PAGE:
By Jim Bright
Going over your CV with a fine-tooth comb might land you that dream job, writes Jim Bright.
Heather writes from Canberra seeking advice about her cover letter and CV. As a recent graduate, she has been frustrated in her attempts to secure a position. She hopes for a management or public service role but has been offered only retail positions.
“What am I doing wrong?” she asks.
Well, having reviewed the email, cover letter and CV, there are plenty of areas in which Heather can improve her application.
Firstly, there is a discrepancy between her claim that she has “an eye for detail” and some of her content. For instance, the cover letter includes the sentence: “I am very thorough and precise, without overlooking the finer points.” Here, the word “without” is misused.
The sentence is constructed to convey the meaning “I am X without overlooking Y”. The last part of the sentence broadens the subject. For instance: “I emphasise customer service, without overlooking profitability.” However, Heather’s usage is tautologous because it does not broaden the original claim but simply restates it.
Her construction raises the odd possibility that one could be thorough and precise and still be able to miss the finer points.
There are other examples in which her attention to detail can be improved. For instance, I’d prefer to see her phrase “take initiative” as “take the initiative” and in several bulleted lists, some of the items are given a full stop, while others are not. This might seem like extreme pedantry but such details can colour the impressions of a critical recruiter who is looking for reasons to whittle down the number of short-listed applicants.
The cover letter is written in a very general style: “I want to apply my skills in a changing environment.” Where possible, I advise candidates to be precise. So the first sentence can be improved by saying: “I want to apply my excellent organisational abilities in your analytics team to deliver accurate and timely reports in a rapidly changing competitive climate.”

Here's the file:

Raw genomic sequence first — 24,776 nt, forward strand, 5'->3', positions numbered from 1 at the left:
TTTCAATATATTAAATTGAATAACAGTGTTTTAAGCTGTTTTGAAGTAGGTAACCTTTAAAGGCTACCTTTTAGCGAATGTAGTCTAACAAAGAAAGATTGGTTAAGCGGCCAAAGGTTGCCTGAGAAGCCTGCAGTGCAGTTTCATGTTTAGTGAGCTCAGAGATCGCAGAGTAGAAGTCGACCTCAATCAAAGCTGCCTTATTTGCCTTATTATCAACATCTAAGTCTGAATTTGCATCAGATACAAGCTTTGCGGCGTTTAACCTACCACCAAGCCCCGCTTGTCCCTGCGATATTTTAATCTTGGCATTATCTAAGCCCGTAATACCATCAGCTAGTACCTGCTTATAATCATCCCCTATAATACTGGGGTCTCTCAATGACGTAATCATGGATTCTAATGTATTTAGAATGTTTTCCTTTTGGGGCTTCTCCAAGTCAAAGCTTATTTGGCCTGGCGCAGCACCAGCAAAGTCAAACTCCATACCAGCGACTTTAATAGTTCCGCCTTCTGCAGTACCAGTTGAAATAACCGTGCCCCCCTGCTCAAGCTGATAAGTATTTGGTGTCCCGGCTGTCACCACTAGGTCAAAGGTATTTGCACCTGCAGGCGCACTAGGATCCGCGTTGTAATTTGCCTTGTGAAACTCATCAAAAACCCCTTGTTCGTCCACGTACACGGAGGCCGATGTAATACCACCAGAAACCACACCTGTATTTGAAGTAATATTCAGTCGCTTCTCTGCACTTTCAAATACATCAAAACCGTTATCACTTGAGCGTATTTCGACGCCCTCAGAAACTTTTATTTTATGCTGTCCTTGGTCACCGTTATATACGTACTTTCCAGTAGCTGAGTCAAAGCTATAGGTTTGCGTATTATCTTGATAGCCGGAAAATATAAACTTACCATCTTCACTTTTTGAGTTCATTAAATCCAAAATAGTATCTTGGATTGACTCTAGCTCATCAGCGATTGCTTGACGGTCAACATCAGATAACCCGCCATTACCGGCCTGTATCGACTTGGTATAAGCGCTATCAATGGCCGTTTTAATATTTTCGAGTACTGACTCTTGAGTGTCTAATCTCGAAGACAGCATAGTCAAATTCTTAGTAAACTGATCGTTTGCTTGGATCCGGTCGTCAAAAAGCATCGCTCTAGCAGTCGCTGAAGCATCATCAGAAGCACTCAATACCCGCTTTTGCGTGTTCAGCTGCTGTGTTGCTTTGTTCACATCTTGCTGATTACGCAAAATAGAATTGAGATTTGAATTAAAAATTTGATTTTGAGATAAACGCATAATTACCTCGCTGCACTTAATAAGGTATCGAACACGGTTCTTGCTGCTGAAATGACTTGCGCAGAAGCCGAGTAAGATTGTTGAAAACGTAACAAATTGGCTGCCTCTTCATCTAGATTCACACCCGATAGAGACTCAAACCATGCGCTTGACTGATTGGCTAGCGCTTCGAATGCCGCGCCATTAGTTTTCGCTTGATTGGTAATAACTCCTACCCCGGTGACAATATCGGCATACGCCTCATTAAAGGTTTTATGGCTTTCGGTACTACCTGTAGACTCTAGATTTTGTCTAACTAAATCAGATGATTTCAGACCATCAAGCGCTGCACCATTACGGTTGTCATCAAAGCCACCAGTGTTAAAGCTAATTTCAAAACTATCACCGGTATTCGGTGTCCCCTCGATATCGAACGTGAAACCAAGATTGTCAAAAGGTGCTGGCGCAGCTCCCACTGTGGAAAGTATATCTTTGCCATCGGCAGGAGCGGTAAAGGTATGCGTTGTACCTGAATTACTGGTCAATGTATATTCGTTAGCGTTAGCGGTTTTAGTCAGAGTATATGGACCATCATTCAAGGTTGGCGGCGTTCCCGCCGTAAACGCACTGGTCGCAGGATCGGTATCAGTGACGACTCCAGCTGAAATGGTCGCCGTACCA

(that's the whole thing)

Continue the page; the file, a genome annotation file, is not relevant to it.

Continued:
Providing evidence to back up claims of competence is always more compelling. So statements such as “I am a highly motivated team player” can be improved by making them verifiable. “I am a highly motivated team player. I strive to do what I can to assist other team members to ensure we meet our performance targets. In April, a member of the retail team experienced a bereavement so I took on their weekly report-writing duties to ensure the team met its target and to give my colleague more time to cope with their work and non-work issues.”
Simply stating that you possess a certain quality or skill does not necessarily cut much ice. It is a common mistake that many job hunters make. The same applies to listing duties. Providing a bullet list of employment duties in the absence of any achievements related to those duties is a missed opportunity. Consider reducing the number of duties listed and use the space to describe some achievements.
Over and above all the layout, grammar and content issues, applicants who are trying to target a narrow range of occupations or are looking to change the direction of their career might benefit from considering the impression the CV will make. In particular, does the CV paint a picture of a person who is a natural fit with the desired area or occupation?
Editing all aspects of the CV to emphasise education, training and work achievements that are closely related to the job’s area enhances an applicant’s chances of being more seriously considered for such roles.
In Heather’s case, there is much she can do to transform a solid application into a winning one.
Jim Bright is professor of career education and development at ACU and a partner at Bright and Associates, a career management consultancy. firstname.lastname@example.org